Texas Tech University

Step Up! Be a Leader, Make a Difference

The University of Arizona C.A.T.S. Life Skills Program (in partnership with the NCAA), along with national leading experts, has developed a new initiative for students called Step UP! Be a Leader, Make a Difference. Step UP! is a prosocial behavior and bystander intervention prgram that educates students to be proactive in helping others. Teaching people about the determinants of prosocial behavior makes them more aware of why they sometimes don't help. As a result they are more likely to help in the future.

Most problematic behaviors on college campuses involve bystanders. Step UP! training provides a framework explaining the bystander effect, reviews relevant research and teaches skills for intervening successfully using the 5 Decision Making Steps, and the S.E.E. Model (Dafe; Early; Effective).

Hundreds of colleges, universities and organizations are using Step UP! materials for faculty, staff and students on their campus. In the spring of 2014, Texas Tech University became one of 126 schools in the nation to host a national Step UP! Facilitator Training.

Step UP! is used by athletics, Greek life, student affairs, campus health, violence prevention centers, residence life and many others.

To find out how you can use the Step UP! program contact:

  • Chris Medley
    Manager for Student Intervention
    University Student Housing
    T 806-834-8948
  • Jaclyn Austin
    Residence Life Coordinator – Prevention and Wellness Programming
    University Student Housing
    T 806-834-1944 

Scenarios/Practical Application Topics include;

  • Academics
  • Alcohol
  • Alcohol Poisoning
  • Anger Issues
  • Depression/Suicide Ideation
  • Discrimination
  • Disordered Eating
  • Gambling
  • Hazing
  • Relationship Abuse/Violence
  • Sexual Assault

5 Decision Making Steps

  1. Notice the event.
  2. Interpret the event as a problem — investigate!
  3. Assume personal responsibility.
  4. Know how to help.
  5. Implement the help: Step UP!



  • Step UP! has stayed with me over time because of the general principles it teaches — it changed my thinking. When I was faced with basic, everyday decisions it impacted how I handled them. It's a great program that establishes the right thinking patterns — especially for freshmen — it sets them on the right track, it can realign their values and beliefs. It's a great awareness program.
    — Male Student-Athlete, The University of Arizona
  • From the beginning the Step UP! to Academics presentation was more interesting than I had expected. I've never thought about being a bystander with academics before and it's true – we can make a difference! It certainly gave me a new perspective on academic misconduct; there is a lot more to it than you hear about from your professors at the beginning of every semester. It is also very interesting to compare it to athletics and discover that the qualities we pride ourselves in possessing as elite athletes should be the very same ones that allow us to have success in school and in life in general. It really was an informative presentation.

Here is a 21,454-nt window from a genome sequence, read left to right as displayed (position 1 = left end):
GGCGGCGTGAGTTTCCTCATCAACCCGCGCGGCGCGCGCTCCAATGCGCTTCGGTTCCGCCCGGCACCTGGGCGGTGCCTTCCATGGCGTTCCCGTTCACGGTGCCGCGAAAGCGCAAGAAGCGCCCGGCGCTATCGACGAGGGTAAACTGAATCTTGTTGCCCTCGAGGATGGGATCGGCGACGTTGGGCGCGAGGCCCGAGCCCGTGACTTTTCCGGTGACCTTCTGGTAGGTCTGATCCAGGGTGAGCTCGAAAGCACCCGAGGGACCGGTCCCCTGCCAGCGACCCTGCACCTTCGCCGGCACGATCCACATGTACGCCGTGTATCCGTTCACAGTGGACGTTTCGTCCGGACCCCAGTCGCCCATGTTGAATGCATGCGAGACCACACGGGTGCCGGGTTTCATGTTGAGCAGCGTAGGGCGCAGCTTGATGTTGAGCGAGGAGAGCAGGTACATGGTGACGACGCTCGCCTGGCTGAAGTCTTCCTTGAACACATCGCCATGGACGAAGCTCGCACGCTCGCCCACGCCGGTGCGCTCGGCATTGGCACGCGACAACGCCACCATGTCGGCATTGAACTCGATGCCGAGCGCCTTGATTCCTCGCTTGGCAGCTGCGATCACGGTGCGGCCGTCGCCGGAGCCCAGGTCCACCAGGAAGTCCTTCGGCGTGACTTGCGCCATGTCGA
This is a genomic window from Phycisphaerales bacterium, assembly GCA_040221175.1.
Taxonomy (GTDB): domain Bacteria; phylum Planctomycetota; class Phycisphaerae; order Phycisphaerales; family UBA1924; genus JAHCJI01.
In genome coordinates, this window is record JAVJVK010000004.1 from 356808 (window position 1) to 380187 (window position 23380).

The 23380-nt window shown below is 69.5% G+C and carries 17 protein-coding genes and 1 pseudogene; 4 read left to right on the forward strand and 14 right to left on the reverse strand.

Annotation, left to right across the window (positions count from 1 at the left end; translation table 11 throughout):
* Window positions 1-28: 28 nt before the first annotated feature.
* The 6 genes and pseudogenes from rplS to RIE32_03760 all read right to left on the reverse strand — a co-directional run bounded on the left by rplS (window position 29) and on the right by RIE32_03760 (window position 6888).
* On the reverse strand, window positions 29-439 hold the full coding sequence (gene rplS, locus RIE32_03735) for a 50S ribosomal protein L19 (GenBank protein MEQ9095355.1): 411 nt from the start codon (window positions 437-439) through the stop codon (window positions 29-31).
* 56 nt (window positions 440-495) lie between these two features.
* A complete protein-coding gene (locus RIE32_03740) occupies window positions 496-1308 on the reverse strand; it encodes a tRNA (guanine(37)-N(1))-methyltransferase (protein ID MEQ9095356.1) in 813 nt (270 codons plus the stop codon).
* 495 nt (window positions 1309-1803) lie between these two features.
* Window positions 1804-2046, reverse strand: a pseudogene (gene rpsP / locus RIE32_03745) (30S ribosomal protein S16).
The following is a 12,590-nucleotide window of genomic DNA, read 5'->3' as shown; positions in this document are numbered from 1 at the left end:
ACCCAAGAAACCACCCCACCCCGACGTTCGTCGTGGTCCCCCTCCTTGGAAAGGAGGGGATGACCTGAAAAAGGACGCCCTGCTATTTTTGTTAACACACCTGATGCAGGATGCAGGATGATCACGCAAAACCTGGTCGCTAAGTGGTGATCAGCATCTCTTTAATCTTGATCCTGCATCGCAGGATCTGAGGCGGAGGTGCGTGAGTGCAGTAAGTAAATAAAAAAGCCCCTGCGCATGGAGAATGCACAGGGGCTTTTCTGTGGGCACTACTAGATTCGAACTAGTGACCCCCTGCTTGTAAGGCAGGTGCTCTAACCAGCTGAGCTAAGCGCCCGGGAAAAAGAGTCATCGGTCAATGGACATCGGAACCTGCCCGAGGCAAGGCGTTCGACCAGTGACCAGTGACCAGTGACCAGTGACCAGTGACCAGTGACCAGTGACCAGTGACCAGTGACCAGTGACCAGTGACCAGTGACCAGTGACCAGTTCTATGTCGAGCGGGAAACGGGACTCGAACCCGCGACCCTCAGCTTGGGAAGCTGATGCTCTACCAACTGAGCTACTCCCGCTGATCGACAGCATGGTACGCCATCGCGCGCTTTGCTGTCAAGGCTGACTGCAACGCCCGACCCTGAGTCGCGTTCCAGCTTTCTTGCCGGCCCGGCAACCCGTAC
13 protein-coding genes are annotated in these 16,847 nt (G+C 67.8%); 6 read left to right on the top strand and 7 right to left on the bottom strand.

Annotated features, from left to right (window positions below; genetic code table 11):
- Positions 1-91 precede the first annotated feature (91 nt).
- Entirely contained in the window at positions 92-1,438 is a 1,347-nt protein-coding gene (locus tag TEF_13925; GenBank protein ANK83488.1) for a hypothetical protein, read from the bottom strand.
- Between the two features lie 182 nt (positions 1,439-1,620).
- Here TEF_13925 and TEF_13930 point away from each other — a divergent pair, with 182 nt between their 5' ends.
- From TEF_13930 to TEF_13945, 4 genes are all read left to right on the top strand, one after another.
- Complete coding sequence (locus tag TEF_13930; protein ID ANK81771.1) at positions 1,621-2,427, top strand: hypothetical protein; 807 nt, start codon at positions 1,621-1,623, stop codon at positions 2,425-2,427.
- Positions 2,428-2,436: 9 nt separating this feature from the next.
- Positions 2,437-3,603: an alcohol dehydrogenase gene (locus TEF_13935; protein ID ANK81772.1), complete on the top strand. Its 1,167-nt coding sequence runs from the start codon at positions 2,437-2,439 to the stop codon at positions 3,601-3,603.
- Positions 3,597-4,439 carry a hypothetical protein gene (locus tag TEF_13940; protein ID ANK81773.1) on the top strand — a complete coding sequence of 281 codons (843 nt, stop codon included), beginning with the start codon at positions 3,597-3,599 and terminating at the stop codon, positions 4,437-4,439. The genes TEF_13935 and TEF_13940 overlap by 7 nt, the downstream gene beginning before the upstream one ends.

Female student-athlete, University of Arizona


  • “I was totally floored when I saw the ‘Step UP!' program on my campus for the first time – as I believe it fills a need for every one of today's students. The whole topic of responsibility, particularly personal responsibility, is critical to the development of today's young minds. This program is one of the best I have ever seen in that it really spoke to the students on their level, in terms they would understand and in situations to which they could definitely relate.”
    – Victor Boschini, Chancellor, TCU
  • The University of Arizona has created an amazing Bystander Intervention Program for students called Step UP! Be a Leader, Make a Difference that addresses many high risk issues, including alcohol. Becky Bell is the creator and is awesome. I've had her come to San Diego State University and do some trainings with my students and peer educators, and we utilized the Step Up! Program to create a similar program for our Greek Community on campus. As a former student-athlete myself, I remember all the (awful) programming that we received. This is good stuff . . . and all my students LOVE the bystander approach, and I think students find it extremely relevant and easy to implement.
    Lori Bednarchik, Health Educator, Adjunct Assistant Professor, San Diego State

Articles and News Releases

Step UP! Train the Trainer National Conference Recap
Inside the NCAA/ May 2014

Incoming Core Leadership Attends Bystander Training
VMI/ May 2014

Social Media

facebookStep Up! on Facebook - https://www.facebook.com/stepupleaders

its on us

Voice of Hope Hotline:
(806) 763-RAPE (7273)

Sexual Assault Pamphlet


Women's Protective Services
Voice of Hope - Lubbock Rape Crisis Center

American Association of University Women
National Sexual Violence Resource Center (NSVRC) - English and Espanol
Rape, Abuse, & Incest, National Network - 1-800-656-HOPE
SAFER (Students Active for Ending Rape)
Take Back the Night
United States Department of Justice

Educational Resources for Men by Men:
Jackson Katz
Steve Thompson
Byron Hurt
Steve McAllister

LGBTQ Resources:
The Northwest Network
Community United Against Violence


Crossing the Line: Sexual Harassment at School

Based on findings from a nationally representative survey conducted in May and June, 2011, this report presents the most comprehensive research to date on sexual harassment in grades 7-12 and reveals some sobering statistics about the prevalence of sexual harassment and the negative impact it has on students' education. - American Association of University Women

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